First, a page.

The Israel government plans this year to sell publicly 72 percent of Israel Chemicals Ltd., the government-owned chemical company.

The Ministry of Finance intends to sell 25 percent, valued at more than $300 million, on the Tel Aviv Stock Exchange in the middle of March, and an additional 47 percent of equity by December, leaving the government with a 28 percent stake. A small percentage of the shares is to be reserved for ICL employees.ICL, a holding company whose net worth is estimated at $1.4 billion, concluded 1991 with exports of $1.1 billion, 90 percent of sales. It controls most of Israel's natural resources, and accounts for 6 percent of the country's industrial exports.

Through its subsidiaries, Dead Sea Works, Dead See Bromine Group,Negev Phosphates, Fertilizer and Chemicals, and Rotem Fertilizer, ICl accounts for 50 percent of international trade in bromine-based chemicals and more than 25 percent of world production and more than 5 percent of the world trade in potash.

Other key products of the group include industrial chemicals, magnesium- based products, paper chemicals, pharmaceutical intermediates and food additives.

After several failed attempts to sell major portions of ICL to private investors, including Charles Bronfman of Seagram Co. and the late publisher Robert Maxwell, the government has concluded that a public share offering on the Tel Aviv Stock Exchange would be the better route.

The Finance Ministry said it wants to sell nearly 70 percent of the first issue to institutional investors.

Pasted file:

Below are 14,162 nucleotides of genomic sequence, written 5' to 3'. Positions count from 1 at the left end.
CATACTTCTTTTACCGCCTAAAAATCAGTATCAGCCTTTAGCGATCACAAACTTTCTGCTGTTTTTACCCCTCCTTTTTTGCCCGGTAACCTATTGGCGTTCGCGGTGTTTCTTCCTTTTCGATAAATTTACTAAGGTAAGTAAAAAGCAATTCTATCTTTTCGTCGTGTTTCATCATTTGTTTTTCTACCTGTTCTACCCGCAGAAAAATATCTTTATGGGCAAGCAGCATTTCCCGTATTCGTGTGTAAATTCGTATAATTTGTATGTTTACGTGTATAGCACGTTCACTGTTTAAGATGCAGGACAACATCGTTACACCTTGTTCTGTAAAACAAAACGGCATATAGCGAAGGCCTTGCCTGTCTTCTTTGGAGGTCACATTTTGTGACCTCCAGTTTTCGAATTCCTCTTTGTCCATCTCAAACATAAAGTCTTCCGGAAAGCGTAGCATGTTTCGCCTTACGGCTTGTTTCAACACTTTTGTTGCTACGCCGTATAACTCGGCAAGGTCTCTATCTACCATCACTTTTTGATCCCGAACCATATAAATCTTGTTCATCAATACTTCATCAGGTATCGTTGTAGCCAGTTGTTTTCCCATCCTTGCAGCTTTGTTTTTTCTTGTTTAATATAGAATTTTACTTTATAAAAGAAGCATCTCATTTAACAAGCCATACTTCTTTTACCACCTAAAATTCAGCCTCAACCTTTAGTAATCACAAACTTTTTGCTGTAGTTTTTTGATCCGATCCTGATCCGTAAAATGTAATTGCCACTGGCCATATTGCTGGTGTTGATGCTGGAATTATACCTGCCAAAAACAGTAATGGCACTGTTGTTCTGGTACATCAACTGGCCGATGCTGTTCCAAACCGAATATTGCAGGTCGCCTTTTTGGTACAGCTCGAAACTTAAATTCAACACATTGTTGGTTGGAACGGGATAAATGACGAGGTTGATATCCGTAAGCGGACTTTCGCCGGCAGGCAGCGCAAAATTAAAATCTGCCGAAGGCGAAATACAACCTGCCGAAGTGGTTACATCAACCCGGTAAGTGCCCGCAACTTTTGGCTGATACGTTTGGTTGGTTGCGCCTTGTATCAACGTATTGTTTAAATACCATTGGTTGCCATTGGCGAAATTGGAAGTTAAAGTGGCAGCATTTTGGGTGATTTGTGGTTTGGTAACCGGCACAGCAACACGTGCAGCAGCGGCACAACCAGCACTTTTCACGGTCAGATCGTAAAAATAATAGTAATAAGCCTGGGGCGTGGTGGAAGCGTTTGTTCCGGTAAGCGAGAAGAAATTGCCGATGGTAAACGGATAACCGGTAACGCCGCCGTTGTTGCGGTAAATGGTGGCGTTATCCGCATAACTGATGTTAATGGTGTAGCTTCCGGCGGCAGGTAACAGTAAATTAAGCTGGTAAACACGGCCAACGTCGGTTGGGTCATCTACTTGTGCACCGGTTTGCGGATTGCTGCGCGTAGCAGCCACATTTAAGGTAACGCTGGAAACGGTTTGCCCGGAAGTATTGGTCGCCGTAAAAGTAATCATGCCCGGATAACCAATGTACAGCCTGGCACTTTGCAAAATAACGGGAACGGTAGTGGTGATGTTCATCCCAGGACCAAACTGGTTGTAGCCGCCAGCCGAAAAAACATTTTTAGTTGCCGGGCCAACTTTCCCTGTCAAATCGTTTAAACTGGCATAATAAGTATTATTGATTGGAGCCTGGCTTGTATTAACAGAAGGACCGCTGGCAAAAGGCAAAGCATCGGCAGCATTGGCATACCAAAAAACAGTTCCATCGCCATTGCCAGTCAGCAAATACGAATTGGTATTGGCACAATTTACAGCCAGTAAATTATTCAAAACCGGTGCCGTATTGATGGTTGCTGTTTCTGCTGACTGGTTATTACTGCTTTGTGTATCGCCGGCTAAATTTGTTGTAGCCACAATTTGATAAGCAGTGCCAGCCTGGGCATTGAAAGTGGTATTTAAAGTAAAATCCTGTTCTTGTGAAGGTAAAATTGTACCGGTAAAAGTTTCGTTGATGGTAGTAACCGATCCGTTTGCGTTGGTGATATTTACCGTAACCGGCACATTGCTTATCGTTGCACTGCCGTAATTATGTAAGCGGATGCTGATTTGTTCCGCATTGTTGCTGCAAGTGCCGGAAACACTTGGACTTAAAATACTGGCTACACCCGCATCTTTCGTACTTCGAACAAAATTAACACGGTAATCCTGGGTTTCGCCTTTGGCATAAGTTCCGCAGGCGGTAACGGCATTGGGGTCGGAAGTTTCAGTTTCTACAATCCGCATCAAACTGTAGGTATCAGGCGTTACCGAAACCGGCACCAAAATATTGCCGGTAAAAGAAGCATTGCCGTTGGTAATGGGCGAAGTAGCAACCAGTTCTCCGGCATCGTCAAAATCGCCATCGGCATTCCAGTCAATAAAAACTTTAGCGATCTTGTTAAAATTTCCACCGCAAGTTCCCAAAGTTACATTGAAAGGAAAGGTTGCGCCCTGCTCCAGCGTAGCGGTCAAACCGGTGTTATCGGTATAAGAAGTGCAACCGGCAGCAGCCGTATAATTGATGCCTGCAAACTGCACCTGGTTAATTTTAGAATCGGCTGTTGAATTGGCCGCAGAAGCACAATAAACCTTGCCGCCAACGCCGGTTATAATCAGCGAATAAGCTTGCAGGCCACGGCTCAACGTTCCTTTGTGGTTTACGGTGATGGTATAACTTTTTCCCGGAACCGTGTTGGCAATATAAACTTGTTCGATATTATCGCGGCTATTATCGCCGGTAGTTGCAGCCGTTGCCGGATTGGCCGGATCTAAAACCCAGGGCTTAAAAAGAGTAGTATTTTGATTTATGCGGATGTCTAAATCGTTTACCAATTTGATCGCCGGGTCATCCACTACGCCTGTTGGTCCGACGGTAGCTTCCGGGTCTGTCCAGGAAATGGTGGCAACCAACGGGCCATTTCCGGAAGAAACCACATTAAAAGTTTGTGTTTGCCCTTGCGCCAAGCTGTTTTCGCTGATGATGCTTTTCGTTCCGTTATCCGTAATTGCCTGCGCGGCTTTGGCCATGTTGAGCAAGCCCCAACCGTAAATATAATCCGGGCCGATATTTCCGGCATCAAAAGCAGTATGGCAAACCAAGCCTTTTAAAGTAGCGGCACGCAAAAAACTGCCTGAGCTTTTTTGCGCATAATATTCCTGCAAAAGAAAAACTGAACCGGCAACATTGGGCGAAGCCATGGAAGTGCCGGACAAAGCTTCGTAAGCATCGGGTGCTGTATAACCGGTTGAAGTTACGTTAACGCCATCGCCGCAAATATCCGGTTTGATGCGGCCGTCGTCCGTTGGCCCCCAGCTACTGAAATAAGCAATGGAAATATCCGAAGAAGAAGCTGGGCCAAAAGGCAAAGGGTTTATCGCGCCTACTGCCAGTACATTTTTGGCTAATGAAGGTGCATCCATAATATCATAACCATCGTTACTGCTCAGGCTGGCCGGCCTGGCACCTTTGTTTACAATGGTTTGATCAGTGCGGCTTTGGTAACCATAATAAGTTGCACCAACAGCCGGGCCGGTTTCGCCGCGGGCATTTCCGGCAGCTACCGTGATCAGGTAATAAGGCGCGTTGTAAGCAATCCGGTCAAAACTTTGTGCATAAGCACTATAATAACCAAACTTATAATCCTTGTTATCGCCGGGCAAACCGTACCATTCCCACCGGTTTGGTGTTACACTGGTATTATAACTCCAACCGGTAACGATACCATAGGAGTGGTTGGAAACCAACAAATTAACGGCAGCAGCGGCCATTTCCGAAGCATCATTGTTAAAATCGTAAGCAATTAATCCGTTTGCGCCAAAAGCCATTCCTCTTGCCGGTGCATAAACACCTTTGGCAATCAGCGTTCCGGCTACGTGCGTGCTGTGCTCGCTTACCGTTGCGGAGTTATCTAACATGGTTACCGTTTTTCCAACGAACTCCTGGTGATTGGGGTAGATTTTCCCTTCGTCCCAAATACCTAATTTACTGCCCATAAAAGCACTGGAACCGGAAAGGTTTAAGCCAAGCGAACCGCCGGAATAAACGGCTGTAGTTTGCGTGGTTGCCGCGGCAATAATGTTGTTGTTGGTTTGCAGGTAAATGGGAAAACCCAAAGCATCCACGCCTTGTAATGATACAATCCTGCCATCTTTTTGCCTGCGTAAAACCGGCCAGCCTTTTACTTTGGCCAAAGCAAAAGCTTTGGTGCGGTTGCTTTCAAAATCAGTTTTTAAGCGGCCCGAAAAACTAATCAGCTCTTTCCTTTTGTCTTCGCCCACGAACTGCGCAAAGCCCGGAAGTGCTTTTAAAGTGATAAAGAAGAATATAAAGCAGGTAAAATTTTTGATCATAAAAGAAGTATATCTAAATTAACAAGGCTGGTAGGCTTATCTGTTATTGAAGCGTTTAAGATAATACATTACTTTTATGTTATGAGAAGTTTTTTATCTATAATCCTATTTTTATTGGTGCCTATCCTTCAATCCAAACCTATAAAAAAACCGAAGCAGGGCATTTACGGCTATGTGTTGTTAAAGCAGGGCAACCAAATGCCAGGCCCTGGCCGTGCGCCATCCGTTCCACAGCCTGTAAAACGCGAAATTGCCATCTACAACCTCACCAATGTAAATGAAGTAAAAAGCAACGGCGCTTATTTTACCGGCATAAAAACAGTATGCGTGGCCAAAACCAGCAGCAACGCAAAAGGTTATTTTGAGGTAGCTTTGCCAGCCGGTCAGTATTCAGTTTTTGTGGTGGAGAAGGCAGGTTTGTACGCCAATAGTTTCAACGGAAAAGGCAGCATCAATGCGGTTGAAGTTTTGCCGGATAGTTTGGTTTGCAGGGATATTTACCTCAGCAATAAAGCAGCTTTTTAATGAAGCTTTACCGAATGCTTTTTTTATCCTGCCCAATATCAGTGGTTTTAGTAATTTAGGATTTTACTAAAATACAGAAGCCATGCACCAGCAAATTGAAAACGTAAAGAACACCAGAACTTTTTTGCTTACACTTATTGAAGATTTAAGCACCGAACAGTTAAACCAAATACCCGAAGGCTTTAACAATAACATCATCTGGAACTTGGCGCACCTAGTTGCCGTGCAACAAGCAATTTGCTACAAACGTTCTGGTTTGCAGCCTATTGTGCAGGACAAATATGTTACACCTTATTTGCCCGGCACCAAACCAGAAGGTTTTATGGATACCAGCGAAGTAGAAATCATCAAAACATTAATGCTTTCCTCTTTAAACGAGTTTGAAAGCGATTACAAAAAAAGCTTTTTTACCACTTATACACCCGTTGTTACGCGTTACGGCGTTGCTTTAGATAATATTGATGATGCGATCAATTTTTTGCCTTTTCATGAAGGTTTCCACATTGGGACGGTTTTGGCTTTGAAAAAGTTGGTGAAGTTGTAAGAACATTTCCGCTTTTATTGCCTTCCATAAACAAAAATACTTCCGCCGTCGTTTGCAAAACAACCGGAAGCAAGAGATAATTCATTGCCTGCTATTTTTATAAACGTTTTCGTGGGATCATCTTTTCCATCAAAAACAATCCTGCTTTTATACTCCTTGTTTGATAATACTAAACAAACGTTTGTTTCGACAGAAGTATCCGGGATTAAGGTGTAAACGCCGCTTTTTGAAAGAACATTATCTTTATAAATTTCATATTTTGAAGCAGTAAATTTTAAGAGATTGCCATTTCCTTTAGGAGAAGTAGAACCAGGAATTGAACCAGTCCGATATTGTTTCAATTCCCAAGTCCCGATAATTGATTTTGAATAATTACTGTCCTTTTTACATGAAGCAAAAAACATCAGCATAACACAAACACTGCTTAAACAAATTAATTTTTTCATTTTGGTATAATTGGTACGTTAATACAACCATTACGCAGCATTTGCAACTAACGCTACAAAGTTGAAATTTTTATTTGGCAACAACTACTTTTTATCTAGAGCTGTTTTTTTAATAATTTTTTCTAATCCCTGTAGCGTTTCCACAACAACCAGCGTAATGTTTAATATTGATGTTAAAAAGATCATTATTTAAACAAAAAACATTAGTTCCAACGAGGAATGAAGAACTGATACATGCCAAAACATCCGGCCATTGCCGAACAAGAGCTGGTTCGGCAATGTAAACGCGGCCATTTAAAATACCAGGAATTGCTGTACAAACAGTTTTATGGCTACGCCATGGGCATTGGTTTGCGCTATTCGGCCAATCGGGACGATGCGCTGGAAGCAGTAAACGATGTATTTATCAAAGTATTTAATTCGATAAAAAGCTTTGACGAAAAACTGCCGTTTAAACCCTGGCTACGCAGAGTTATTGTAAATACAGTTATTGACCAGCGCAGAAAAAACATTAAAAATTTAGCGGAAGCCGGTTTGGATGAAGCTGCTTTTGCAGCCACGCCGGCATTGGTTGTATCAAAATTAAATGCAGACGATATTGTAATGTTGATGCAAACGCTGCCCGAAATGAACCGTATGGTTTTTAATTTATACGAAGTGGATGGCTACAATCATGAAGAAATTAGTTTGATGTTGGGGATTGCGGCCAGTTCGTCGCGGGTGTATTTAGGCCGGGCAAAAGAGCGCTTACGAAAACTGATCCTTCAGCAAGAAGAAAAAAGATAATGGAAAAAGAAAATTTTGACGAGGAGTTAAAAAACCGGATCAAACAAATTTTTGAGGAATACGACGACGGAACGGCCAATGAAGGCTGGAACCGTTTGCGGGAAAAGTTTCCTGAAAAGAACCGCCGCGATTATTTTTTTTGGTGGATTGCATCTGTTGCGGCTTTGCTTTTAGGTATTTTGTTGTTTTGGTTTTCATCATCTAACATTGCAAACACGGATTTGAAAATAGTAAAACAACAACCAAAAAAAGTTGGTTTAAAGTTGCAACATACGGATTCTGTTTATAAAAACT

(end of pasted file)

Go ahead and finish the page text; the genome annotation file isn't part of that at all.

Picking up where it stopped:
Although a portion of the shares will remain in government hands, Finance Ministry officials said the government will not interfere in the day-to-day operations of the company.

The move will, however, enable the government to veto a sale of the company to parties that may be considered hostile to Israel, prevent the headquarters

from being transferred from Israel and to monitor the use of the strategic reserves ICL controls.

The Government Companies Authority, which is in charge of selling the company, will soon hold a tender for nine underwriters in Israel who will bid on the issue.

This will be the largest share issue ever done on the Tel Aviv Stock Exchange. Some financial analysts said that Israel's capital markets are not large enough and that the government should sell ICL's share on the New York Stock Exchange.

The authority said the next step will be to sell 15 percent of the company to a strategic partner in a private placement arrangement; this plan has also drawn criticism.

Previous sales of government-owned companies via private tender were sold for less money than what some analysts considered their market price.

Thus far, only Norsk Hydro, the Norwegian energy company and the world's biggest producer of fertilizers, has shown any interest in the company.